Washington The pictures are awful, the anchors grave, the television coverage careening from one disaster to the next.
"Things will not again be the same in the United States of America," said Brit Hume of Fox News.
The smoke, the fire, the planes, the horrifying sight of the World Trade Center's south tower disappearing from the skyline, the explosion at the Pentagon television captured it all as a nation watched, transfixed.
Reporters were restrained after the first explosion at New York's 110-story trade center, raising but not speculating about whether a terrorist attack was involved.
By the time the second plane hit the other twin tower, it was clear this was no accident.
Tom Brokaw spoke of "the physical threat and now the psychological threat" of terrorism.
J.C. Hayward of Washington, D.C.'s WUSA-TV said: "This is a horrible sight, and a scary, very frightening day."
"Washington, D.C., the nation's capital, is extraordinarily tense," said CNN's Frank Sesno, "and clearly taking steps as if it is virtually under siege."
The facts came trickling in, each more stunning than the last: Reports of a hijacked plane, two hijacked planes, confirmation that a Boston to L.A. flight had indeed been seized and flown into the World Trade Center.
The White House evacuated, the Capitol and the Treasury evacuated, air traffic shut down.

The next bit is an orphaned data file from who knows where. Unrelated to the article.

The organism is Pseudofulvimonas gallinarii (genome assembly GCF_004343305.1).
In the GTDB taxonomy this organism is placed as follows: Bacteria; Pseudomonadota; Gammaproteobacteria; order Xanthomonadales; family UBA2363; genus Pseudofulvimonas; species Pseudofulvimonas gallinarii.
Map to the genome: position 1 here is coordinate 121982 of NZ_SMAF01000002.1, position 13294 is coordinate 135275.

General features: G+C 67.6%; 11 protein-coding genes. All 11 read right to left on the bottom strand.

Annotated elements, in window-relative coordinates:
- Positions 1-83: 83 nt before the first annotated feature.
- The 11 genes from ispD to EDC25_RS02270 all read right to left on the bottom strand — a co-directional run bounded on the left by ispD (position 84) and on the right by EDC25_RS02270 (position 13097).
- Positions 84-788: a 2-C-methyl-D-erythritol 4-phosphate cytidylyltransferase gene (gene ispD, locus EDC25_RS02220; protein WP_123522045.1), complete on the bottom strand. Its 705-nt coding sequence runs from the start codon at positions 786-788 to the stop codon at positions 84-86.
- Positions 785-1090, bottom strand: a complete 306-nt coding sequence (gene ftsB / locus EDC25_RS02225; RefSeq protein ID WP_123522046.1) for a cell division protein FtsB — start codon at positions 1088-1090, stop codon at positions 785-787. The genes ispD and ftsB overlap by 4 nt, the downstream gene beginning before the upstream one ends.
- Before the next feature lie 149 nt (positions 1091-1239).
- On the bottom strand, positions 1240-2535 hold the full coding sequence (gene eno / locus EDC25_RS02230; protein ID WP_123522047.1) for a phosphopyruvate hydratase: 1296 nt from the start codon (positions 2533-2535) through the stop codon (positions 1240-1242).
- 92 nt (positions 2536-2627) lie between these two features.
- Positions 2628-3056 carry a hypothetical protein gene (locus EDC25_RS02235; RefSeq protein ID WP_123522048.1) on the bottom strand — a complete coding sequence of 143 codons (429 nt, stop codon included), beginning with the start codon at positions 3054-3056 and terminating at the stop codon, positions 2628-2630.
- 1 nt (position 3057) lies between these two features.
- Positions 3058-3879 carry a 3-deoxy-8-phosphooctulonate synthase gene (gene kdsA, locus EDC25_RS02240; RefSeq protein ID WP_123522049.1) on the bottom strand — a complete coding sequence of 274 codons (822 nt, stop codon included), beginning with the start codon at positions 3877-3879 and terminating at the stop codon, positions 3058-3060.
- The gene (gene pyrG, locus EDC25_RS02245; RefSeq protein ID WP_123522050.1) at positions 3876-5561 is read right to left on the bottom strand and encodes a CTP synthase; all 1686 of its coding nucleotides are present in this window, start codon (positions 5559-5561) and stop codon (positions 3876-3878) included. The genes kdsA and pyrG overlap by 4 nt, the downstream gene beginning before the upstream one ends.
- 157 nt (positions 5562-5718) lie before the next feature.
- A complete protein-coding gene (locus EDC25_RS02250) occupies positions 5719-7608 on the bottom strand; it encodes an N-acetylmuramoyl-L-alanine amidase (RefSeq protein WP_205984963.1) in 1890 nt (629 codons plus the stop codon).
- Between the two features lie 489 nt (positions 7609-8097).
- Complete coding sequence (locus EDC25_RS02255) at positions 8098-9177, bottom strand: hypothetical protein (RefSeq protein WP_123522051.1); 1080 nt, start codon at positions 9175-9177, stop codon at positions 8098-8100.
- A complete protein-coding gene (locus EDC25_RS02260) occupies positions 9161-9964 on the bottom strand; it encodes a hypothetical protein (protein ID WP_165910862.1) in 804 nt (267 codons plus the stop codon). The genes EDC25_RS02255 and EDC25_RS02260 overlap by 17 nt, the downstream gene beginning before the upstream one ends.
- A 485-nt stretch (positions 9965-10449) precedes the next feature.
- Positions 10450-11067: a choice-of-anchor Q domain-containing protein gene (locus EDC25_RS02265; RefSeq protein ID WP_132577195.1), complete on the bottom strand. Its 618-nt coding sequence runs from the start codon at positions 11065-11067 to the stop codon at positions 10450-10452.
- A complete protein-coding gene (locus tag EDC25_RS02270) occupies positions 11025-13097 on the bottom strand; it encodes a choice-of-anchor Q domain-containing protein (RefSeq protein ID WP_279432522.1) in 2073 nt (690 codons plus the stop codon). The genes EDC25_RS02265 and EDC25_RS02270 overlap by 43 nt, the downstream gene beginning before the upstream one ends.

"FBI rescue operations and other operations are in chaos," said NBC's Andrea Mitchell.
And then, with journalists are viewers alike reeling how could this possibly have happened, without warning more tragedy: the towers fell. "The building has collapsed. That tower just came down," said NBC's Matt Lauer.
And then, on this day of split-screen tragedy, back to Washington. "Senior officials in Washington tell us that a car bomb has exploded outside the State Department," said ABC's Peter Jennings.
Within minutes, more unfathomable pictures: The North Tower of the trade center collapsing, just wiping the symbol of New York commerce from the skyline.
"One can scarcely comprehend the loss of life of all the people who were not lucky enough to scramble out of the building," an MSNBC anchor said.
Then, CNN with unconfirmed reports of a 747 down in Pennsylvania; MSNBC confirming the crash, 80 miles outside of Pittsburgh.
It was a war movie, a seemingly far-fetched war movie, unfolding on our television screens.